The Tale of the Black Pig

A black pig, a government edict, an old oak tree and an open window…throw in a pile of salt and untold riches and what have you got? A good story, at the very least.

While walking up La Rambla in Barcelona, I almost stumbled as my feet stepped into a field of raw meat. Stretching across the sidewalk, a path of marbled pink led me up an escalator (also made of meat) and into a wine bar. The elegant host handed me a menu. My Spanish is poor, but as far as I could tell I was being offered a wine and boar tasting. I enjoy a good prosciutto, I thought to myself, and I’m always up for a glass of wine. Luckily I did not express this blasphemy aloud, as I would not only have been expelled from the restaurant, but perhaps from Spain as well.

I was actually being offered the opportunity to taste Jamón Ibérico de Bellota, or acorn-fed black pig, one of the world’s gastronomic treasures. Paper-thin slices of pork were being served on plates warmed to exactly 27° C (80° F), just the right temperature for the rivers of marbled fat to begin to melt, a fat so sweet it is sometimes used to wrap cherries for dessert. Paired with a crisp manzanilla or a dry fino sherry and it wasn’t just the fat melting; I was too. The sweet, nutty delicacy was a heavenly shock after the somewhat tawdry, albeit effective, meat escalator. What was this stuff?

The uninitiated will call it ham, but for the Spanish this meat stands in a class of its own. An epicure could write pages on the complexity of jamón, a food so exquisite it is sometimes wrapped in gold leaf, but I am not an epicure. I am a storyteller and the Tale of the Black Pig is an interesting one.

Long ago, when men first began to domesticate animals, the Phoenicians brought pigs to Spain from Lebanon. They interbred with wild boars and produced a new breed: large, long-legged, fine boned, with black tails and hooves. Left to roam in the ancient oak forests of the Iberian Peninsula, they feasted on magic acorns during the dark days of winter, becoming bigger and fatter than any pigs that came before. And the acorns really were magic. Inside the pig’s body they triggered a sophisticated chemical reaction that transformed half the pig’s fat from artery-clogging saturated fat to monounsaturated oleic acid full of antioxidants. It’s good fat. I’m debating about adding acorns to my diet.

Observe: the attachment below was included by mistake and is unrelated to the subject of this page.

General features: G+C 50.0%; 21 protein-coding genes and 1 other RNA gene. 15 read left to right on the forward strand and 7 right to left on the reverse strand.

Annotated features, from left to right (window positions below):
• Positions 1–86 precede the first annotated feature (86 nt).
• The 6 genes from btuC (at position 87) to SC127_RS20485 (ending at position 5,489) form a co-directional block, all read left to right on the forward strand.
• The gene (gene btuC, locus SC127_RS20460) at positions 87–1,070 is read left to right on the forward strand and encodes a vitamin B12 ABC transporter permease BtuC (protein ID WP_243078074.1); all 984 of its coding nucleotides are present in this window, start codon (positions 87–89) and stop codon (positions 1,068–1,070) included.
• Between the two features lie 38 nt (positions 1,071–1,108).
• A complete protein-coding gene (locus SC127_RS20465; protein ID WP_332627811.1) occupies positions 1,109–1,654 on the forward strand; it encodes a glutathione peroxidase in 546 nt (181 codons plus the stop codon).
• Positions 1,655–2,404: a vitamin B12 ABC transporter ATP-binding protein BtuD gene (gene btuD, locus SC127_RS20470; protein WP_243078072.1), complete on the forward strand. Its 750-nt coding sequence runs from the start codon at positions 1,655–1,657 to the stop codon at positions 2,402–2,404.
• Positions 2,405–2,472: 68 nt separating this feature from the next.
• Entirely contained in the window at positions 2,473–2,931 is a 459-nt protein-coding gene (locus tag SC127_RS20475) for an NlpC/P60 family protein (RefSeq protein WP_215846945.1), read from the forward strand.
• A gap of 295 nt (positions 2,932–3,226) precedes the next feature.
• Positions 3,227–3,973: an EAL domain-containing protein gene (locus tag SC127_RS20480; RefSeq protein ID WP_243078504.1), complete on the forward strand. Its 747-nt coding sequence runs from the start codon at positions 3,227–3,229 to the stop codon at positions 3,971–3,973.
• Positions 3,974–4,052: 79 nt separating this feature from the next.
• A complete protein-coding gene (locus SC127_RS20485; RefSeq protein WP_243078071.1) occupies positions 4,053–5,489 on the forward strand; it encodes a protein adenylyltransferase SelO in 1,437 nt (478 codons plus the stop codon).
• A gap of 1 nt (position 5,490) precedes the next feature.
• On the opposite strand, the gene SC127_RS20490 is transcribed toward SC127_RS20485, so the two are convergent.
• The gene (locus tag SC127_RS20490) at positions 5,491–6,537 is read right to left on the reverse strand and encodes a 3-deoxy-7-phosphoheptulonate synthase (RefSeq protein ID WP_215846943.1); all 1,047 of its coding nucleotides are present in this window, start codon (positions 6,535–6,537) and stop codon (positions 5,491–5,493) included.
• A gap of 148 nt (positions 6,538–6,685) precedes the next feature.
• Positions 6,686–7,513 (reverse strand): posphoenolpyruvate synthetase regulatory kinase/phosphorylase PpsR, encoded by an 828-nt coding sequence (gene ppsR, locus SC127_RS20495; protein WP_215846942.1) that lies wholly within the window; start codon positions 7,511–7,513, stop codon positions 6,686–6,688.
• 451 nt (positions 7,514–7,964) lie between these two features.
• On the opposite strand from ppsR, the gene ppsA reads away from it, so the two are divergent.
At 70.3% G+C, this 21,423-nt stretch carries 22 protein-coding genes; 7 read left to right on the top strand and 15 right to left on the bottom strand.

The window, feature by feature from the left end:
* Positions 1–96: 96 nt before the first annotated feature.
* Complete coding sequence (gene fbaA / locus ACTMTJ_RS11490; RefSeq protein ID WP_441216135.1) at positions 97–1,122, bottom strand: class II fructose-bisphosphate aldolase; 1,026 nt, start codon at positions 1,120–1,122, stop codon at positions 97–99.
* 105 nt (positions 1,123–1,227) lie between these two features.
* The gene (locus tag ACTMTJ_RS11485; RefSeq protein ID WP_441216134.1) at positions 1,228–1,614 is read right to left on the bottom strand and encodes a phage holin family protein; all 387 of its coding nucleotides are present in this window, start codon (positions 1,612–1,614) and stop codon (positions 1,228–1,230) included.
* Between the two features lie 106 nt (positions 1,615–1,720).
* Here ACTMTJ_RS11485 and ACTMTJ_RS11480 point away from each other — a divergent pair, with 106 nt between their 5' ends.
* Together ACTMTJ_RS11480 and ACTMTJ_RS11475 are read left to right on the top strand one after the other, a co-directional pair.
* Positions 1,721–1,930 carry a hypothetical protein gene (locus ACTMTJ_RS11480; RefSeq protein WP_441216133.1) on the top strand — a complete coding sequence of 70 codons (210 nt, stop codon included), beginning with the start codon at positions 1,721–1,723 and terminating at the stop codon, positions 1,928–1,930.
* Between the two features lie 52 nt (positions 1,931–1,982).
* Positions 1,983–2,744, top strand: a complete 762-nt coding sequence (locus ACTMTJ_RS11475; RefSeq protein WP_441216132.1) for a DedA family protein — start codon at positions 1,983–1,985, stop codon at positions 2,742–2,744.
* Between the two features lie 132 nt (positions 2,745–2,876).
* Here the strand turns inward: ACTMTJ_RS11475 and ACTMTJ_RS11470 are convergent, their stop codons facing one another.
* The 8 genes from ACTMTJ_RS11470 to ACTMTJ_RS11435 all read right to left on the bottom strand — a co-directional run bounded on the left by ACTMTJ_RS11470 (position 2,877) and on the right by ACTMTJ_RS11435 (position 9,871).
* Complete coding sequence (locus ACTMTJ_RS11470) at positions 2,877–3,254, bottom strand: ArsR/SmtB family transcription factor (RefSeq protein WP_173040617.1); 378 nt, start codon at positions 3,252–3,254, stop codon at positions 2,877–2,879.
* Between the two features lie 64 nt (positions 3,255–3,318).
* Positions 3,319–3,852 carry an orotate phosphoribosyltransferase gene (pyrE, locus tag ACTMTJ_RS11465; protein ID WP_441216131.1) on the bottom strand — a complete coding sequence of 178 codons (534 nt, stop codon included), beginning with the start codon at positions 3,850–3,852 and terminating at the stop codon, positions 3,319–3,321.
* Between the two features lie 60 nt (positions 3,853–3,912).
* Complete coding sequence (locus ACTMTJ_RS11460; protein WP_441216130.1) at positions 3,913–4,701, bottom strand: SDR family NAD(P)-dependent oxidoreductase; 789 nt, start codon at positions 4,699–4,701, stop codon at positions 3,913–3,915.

After the matanza, or traditional slaughter, the hams were kept in hills of salt for nine days, then washed and hung to dry in the mountain air for up to three years, losing half their size. The abundance of this wonderful fat allowed for the long curing time, which in turn produced the complex, intense flavour of the meat. It’s said that the only mechanical intrusion into this traditional process was a button that opened and closed the windows of the curing sheds to allow the mountain air to do its work. The result: the aforementioned untold riches and a happily-ever-after for the story.

And although that’s the end of the pig, it’s not the end of the tale. There’s a prequel. 

Traditional practices such as the one that produces Jamón Ibérico de Bellota are honed by history and steeped in lore. Before the Middle Ages, bellota ham was just for peasants. The oak forests were there, the black pigs were there; bellota ham was the available food source. (Editorial note: lucky, lucky peasants!) That was before the Spanish Inquisition, when luck ran out for many.

Land ownership in the Iberian Peninsula changed dramatically as farms were consolidated under Church and military control. But the land was poor, the climate unpredictable and dry. Leaders worried that collective farming would ruin the land, so decreed that farmers had to adopt a multi-use approach. The rangeland management system that was developed required retention of the oak forest (with some thinning allowed), along with some agriculture, some grassland and some grazing. This system created a sustainable agroforestry ecosystem that remains in place today, called a dehesa. The oak trees provide renewable cork, as well as wild mushrooms, charcoal, tannin and firewood. The acorns feed the black pigs. The grasslands provide barley, oats and rye for goats, sheep, cattle and horses. These grazers keep down the shrub growth and provide milk. The dehesa also supports wild game, which is hunted for meat.

So today, despite poor land, the dehesas are not only economically successful but contain some of the highest biodiversity in the world. Home to endangered species such as the Iberian Lynx, Iberian Eagle, Black Vulture and Black Stork, they also sequester 3-5 times more CO2 than other forests during periods of bark regeneration after cork harvesting. The popularity of Jamón Ibérico de Bellota is helping local farmers maintain the ecosystem and retain rural jobs rather than submit to pressure to develop the real estate. From a tragic period in history comes a positive outcome.

And it was melting on my plate. With every succulent bite I taste the past and the future. It’s definitely a happily-ever-story, just not for the poor Black Pig.